I just got back from Thanksgiving dinner with my cousins. And I’m happy to report that I had a very good time.
As I’ve said before, I have social anxiety disorder, and it often creeps up even when I’m around people I know and love. I planned ahead of time in the sense that I waited to leave my apartment until after it was time to take my anxiety meds. It made me a little late for dinner. But honestly, I didn’t care. I wanted to make sure my meds kicked in and gave me a little “cushion.”
Well, everyone was warm and welcoming. Dinner was delicious, and the table conversation steered mercifully clear of anything that could be remotely controversial. Cousin Alec told colorful stories about his new job on a Texas oil rig. (It seems like, of all his co-workers, he’s the only one who hasn’t spent time in prison.) Another guest who grew up on a farm told us of what it was like to grow up castrating male cows. (She said it’s necessary because male cows often become “real mean” otherwise. I felt bad for the cows — all the while digging in to my turkey.) The whole time, I felt
“in the moment” and engaged in conversation. When I’m in the moment, I can notice things like the place mat that my Cousin Michelle created especially for this dinner, which even included a funny poem.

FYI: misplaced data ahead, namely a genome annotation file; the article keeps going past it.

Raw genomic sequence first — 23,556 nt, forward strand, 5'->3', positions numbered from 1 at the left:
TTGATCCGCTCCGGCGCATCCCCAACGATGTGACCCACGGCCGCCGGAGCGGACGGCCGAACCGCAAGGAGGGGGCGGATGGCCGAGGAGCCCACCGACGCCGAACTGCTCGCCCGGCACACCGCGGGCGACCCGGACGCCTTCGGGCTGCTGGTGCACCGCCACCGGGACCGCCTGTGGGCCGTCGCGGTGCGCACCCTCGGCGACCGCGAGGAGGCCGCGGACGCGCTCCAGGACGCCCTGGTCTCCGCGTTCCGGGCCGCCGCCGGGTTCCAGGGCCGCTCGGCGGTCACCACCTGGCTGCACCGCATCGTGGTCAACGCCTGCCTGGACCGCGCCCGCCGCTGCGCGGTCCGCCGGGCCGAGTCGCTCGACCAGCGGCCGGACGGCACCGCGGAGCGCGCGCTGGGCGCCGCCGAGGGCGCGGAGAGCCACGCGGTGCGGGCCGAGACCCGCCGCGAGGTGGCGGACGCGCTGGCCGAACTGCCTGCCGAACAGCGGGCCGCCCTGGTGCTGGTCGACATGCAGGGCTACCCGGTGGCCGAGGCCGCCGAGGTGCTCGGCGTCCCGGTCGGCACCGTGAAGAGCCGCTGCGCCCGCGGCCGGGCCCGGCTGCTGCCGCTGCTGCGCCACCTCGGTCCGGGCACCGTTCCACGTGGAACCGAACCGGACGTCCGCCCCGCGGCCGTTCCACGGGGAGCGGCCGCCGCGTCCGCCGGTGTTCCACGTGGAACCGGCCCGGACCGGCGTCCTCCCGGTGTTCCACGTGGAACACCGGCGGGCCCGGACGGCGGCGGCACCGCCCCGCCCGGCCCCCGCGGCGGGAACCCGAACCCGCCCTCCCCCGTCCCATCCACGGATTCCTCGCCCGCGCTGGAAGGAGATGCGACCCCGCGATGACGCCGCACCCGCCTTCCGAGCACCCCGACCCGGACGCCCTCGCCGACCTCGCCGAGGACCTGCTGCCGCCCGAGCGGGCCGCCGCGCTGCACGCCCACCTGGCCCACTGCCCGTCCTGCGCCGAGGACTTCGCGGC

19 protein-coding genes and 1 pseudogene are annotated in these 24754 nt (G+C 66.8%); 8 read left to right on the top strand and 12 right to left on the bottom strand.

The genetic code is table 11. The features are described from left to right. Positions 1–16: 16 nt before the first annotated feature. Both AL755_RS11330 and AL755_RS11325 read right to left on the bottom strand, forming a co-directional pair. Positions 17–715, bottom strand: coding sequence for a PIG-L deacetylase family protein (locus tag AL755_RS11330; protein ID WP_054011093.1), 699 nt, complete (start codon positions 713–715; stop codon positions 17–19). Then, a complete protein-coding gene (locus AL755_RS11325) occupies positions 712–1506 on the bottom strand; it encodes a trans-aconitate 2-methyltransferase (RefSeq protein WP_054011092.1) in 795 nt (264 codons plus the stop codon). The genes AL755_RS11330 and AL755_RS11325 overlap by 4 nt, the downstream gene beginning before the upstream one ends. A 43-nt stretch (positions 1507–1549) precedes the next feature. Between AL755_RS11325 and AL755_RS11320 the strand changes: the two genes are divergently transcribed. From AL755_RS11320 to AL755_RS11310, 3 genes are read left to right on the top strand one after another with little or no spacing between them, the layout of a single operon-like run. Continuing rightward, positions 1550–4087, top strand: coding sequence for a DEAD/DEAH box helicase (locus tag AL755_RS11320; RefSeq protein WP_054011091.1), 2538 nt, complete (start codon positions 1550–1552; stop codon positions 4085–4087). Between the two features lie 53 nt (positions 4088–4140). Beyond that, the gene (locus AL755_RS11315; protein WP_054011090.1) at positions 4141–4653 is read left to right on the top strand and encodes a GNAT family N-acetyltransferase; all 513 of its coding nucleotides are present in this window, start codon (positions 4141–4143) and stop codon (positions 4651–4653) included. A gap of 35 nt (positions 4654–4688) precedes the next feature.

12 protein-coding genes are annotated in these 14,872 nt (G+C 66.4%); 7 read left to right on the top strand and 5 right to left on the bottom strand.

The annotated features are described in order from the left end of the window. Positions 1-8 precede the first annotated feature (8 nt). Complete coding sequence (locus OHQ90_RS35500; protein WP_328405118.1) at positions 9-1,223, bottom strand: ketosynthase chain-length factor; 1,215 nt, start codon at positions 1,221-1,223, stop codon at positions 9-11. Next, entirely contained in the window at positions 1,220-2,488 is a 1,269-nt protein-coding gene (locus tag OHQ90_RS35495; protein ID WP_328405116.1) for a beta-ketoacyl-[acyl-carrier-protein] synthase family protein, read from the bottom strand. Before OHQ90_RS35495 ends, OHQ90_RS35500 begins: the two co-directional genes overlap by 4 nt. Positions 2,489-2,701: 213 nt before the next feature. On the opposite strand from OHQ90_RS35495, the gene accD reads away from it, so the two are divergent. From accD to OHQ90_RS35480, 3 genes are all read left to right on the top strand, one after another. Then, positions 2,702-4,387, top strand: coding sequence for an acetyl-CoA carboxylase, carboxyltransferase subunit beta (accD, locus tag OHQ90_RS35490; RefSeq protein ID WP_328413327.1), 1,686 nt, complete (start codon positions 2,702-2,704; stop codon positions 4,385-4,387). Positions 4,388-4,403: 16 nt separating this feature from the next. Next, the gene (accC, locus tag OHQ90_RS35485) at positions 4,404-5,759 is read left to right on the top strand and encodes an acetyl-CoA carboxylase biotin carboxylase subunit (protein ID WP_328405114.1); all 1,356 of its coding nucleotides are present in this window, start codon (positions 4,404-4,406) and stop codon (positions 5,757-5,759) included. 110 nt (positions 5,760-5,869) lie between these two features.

My mental state came up only once. When we were alone in the kitchen, Cousin Ira asked how I was feeling. I told him I had good days and bad days. He quickly changed the subject, but a) at least me asked me, and b) at least I was honest with my answer.
As I was about to leave, Michelle reminded me of our next family tradition. Next month, we’re going to see “It’s A Wonderful Life” when the Brattle theater here in Cambridge plays it on the big screen. Michelle said, “I can’t wait to do this again this year with you — and EVERY YEAR.” She ended that sentence with maximum urgency. Without anything else being said, I knew why. Even though they have a hard time talking about it, my family knows what I’ve been through this year. I told Michelle, “Yes, we WILL see “It’s a Wonderful Life” every year.”
With hope and prayers — not to mention a lot of work on my part — we will look forward to Jimmy Stewart running like a maniac through Bedford Falls for many years to come.